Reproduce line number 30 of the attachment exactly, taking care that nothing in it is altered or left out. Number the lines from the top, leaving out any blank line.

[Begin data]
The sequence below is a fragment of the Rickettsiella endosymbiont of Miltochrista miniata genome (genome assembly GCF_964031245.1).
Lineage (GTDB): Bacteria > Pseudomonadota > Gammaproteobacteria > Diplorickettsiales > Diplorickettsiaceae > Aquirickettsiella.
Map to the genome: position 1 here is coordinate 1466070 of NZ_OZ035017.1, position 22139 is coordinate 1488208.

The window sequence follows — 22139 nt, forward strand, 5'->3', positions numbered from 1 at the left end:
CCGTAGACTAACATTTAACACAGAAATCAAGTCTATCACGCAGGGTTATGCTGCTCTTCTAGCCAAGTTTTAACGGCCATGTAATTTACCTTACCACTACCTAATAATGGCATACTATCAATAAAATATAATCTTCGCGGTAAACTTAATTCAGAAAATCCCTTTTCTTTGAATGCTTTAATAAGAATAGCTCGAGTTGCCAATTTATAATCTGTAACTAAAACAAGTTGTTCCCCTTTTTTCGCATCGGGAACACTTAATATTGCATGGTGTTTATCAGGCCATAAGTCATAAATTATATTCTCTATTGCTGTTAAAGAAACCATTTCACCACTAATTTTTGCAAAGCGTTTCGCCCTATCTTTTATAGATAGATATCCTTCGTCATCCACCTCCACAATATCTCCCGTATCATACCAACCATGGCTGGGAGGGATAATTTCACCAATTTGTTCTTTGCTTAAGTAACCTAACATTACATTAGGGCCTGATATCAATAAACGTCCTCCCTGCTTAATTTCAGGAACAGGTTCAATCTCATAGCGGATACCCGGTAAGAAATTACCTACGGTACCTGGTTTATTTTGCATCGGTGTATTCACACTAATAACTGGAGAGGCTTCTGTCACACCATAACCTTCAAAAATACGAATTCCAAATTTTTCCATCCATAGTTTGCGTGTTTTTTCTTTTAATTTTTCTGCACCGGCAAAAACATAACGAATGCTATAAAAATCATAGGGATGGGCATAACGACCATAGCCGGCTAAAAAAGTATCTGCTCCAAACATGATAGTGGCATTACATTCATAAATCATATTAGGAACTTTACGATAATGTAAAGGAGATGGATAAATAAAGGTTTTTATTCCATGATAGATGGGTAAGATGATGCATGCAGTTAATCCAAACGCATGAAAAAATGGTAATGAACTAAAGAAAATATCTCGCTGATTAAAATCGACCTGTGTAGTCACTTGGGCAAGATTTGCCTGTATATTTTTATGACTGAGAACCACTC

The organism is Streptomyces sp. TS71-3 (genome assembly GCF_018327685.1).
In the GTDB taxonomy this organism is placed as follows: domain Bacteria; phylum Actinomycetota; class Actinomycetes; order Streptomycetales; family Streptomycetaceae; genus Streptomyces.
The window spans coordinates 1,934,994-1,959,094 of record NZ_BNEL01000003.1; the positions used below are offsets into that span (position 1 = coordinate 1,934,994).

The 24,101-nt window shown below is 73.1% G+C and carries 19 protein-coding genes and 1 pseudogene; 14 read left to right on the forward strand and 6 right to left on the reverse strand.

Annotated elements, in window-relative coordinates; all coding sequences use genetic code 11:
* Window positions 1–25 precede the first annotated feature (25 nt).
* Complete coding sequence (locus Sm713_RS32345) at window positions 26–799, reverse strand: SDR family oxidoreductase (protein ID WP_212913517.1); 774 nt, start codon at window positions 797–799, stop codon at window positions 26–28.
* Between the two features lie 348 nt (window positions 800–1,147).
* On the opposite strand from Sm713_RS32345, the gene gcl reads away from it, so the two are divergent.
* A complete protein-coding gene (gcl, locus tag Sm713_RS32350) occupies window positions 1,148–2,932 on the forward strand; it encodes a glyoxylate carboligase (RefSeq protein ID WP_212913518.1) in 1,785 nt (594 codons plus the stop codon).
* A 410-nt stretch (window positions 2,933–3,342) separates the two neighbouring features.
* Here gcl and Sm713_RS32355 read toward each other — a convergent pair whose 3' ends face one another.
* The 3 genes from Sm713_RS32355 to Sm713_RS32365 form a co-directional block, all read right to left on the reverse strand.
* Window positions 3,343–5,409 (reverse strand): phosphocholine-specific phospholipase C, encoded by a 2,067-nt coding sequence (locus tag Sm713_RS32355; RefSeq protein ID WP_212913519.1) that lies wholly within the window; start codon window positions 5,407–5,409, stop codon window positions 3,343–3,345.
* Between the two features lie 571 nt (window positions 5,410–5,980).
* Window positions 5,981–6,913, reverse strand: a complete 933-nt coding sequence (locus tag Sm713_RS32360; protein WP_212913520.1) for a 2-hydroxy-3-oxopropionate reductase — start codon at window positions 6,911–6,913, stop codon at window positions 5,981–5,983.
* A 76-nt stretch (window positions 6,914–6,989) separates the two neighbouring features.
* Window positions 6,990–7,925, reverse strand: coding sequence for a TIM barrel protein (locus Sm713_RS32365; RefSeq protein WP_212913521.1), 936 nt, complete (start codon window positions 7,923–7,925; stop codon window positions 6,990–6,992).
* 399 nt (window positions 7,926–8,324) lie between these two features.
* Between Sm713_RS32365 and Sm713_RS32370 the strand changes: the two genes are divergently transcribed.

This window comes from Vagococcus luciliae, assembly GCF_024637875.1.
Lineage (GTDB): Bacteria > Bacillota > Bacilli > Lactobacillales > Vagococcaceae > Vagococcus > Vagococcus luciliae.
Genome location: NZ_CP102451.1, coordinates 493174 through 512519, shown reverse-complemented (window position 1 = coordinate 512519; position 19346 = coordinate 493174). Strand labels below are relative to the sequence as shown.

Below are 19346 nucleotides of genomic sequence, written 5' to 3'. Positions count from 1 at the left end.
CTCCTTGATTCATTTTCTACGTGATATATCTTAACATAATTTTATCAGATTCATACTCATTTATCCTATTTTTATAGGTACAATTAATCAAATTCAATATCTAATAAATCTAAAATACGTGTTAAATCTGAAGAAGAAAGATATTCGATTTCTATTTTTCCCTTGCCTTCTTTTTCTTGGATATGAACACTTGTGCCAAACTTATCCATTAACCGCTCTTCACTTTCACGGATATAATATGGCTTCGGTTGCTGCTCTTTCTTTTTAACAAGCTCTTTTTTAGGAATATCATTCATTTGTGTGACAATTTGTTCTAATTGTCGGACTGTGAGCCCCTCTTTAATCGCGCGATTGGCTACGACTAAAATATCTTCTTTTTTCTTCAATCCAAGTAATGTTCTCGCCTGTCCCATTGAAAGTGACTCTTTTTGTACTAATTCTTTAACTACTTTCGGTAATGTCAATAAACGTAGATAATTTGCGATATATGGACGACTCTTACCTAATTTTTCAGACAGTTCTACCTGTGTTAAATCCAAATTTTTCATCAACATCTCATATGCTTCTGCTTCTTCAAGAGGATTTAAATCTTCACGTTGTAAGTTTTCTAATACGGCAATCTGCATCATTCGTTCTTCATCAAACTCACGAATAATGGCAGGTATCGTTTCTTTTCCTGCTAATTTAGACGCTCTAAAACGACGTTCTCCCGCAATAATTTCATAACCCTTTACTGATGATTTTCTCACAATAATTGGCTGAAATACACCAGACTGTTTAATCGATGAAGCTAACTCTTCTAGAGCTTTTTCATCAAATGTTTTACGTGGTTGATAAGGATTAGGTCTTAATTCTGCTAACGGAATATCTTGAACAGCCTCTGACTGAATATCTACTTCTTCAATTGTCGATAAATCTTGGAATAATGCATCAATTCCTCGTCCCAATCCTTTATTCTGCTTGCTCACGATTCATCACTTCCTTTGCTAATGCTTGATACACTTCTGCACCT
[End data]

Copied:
CTCCTTGATTCATTTTCTACGTGATATATCTTAACATAATTTTATCAGATTCATACTCATTTATCCTATTTTTATAGGTACAATTAATCAAATTCAATATCTAATAAATCTAAAATACGTGTTAAATCTGAAGAAGAAAGATATTCGATTTCTATTTTTCCCTTGCCTTCTTTTTCTTGGATATGAACACTTGTGCCAAACTTATCCATTAACCGCTCTTCACTTTCACGGATATAATATGGCTTCGGTTGCTGCTCTTTCTTTTTAACAAGCTCTTTTTTAGGAATATCATTCATTTGTGTGACAATTTGTTCTAATTGTCGGACTGTGAGCCCCTCTTTAATCGCGCGATTGGCTACGACTAAAATATCTTCTTTTTTCTTCAATCCAAGTAATGTTCTCGCCTGTCCCATTGAAAGTGACTCTTTTTGTACTAATTCTTTAACTACTTTCGGTAATGTCAATAAACGTAGATAATTTGCGATATATGGACGACTCTTACCTAATTTTTCAGACAGTTCTACCTGTGTTAAATCCAAATTTTTCATCAACATCTCATATGCTTCTGCTTCTTCAAGAGGATTTAAATCTTCACGTTGTAAGTTTTCTAATACGGCAATCTGCATCATTCGTTCTTCATCAAACTCACGAATAATGGCAGGTATCGTTTCTTTTCCTGCTAATTTAGACGCTCTAAAACGACGTTCTCCCGCAATAATTTCATAACCCTTTACTGATGATTTTCTCACAATAATTGGCTGAAATACACCAGACTGTTTAATCGATGAAGCTAACTCTTCTAGAGCTTTTTCATCAAATGTTTTACGTGGTTGATAAGGATTAGGTCTTAATTCTGCTAACGGAATATCTTGAACAGCCTCTGACTGAATATCTACTTCTTCAATTGTCGATAAATCTTGGAATAATGCATCAATTCCTCGTCCCAATCCTTTATTCTGCTTGCTCACGATTCATCACTTCCTTTGCTAATGCTTGATACACTTCTGCACCT